Watercress has always grown wild in the chalk streams and ditches in and around Alresford and was probably picked and eaten, by the local people, for centuries. Watercress is far too perishable to be transported by horse and cart along poor roads and so it was not until the coming of the railway to Alresford in 1865 that it became a commercial proposition to transport the crop to London and the Midlands. Cress could be picked in the afternoon, transported by cart to Alresford Station in the evening and be on sale in Covent Garden, London in the early hours of the following morning.
The industry expanded over the next 60 years with the number of growers and acreage under cultivation increasing. In 1925 an agreed code of practice and more modern cultivation methods began to squeeze out the smaller growers. The code of practice was aimed mainly at removing possible sources of contamination and it was at this time that the main production moved from simply being grown in rivers and streams to the cress beds seen today with impermeable sides to prevent entry of river water. Bore holes provide chalk-filtered water from 40 feet below the surface at the rate of 2500 litres per hour at a constant temparature of 10° C (51° F) all year round, keeping the watercress free from frost. On a cold winter's day steam can be seen floating over the beds resulting from the warmer spring water meeting the frosty air.
The water from the bore hole flows steadily from level to level through the beds regulated by sluices to maintain the correct depth of each bed. The cress can normally be purchased from an adjacent shed at any time as cress is a year round crop.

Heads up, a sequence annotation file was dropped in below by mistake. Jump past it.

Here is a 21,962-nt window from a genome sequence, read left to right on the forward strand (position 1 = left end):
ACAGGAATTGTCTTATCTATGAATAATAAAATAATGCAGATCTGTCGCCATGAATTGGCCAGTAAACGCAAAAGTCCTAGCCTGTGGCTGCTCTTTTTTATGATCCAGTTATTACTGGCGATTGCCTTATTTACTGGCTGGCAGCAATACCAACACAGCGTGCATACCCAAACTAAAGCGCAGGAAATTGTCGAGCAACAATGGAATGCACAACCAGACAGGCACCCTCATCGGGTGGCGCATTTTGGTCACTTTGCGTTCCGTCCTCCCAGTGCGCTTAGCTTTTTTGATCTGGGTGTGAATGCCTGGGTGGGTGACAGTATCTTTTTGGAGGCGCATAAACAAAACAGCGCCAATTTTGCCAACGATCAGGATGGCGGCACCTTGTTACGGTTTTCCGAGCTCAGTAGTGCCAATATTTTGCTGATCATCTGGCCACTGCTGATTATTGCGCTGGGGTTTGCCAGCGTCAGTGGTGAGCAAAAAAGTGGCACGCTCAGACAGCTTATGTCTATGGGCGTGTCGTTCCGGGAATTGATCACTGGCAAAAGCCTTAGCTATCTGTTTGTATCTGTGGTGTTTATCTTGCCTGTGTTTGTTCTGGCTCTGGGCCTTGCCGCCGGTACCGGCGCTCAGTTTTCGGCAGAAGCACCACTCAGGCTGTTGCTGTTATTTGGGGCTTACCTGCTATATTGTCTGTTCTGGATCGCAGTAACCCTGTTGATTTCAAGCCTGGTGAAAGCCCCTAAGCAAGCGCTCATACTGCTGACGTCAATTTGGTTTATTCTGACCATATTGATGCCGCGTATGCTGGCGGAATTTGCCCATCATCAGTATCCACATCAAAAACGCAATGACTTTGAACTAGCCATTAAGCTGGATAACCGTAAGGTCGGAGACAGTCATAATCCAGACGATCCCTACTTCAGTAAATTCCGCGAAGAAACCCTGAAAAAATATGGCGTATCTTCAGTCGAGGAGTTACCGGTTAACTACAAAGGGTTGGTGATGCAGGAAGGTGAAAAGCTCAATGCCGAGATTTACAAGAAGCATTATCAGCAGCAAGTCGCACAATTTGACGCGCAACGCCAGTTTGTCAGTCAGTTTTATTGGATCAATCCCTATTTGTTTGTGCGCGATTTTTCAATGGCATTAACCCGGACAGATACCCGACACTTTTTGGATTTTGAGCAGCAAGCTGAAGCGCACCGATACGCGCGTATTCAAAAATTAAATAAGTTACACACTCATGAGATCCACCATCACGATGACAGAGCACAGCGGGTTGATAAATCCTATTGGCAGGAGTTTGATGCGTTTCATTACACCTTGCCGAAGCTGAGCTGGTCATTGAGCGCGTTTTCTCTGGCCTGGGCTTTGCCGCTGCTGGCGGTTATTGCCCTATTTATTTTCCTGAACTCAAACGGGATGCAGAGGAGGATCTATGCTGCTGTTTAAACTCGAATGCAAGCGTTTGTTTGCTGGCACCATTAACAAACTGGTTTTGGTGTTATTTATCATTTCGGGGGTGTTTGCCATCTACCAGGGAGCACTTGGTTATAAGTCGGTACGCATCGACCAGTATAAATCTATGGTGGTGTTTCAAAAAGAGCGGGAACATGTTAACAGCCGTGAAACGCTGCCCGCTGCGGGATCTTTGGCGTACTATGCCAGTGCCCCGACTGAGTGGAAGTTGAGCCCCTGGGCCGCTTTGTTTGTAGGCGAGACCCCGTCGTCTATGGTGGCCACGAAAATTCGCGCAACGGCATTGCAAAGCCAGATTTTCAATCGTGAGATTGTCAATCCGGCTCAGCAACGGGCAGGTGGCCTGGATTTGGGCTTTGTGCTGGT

Hampshire is still the main producing area in the country and today the watercress is pre-packed on automated lines for supermarkets. Mechanical harvesters and rice planters now undertake what was previously a labour intensive task
The Watercress Festival
It was in 2004 that the Watercress Festival first arrived in Alresford, Hampshire.
One year earlier there had been a small Watercress themed Market in Ropley at the Station of the Mid Hants Railway.
By 2005 the Festival in Alresford grown to a size big enough to warrant the closure of Broad Street. The number of stalls doubled and the number of visitors vastly increased too. And from there it has taken off.
With the huge support from The Watercress Alliance the Festival grew quickly to become the go to food festival to promote and showcase everything Watercress.
Market stalls, food stalls, and a wide variety of family friendly entertainment soon became a staple of the event.
The Guinness World Record for eating two 85g of Watercress was set in 2010, with TV coverage stretching as far as China.
Since 2004, the Watercress Festival in Alresford has entertained over 180,000 visitors, and has firmly underlined Alresford in Hampshire as the home of Watercress.
Celebrity Chef Antony Worrell-Thompson distributes fresh Watercress from the Horse & Cart Cavalcade in 2008.
The crowds gather in another busy Festival in 2008
The festival has seen some rain, but only very occasionally!
Previous Event Manager Clive Burgess takes a break during the 2010 Festival.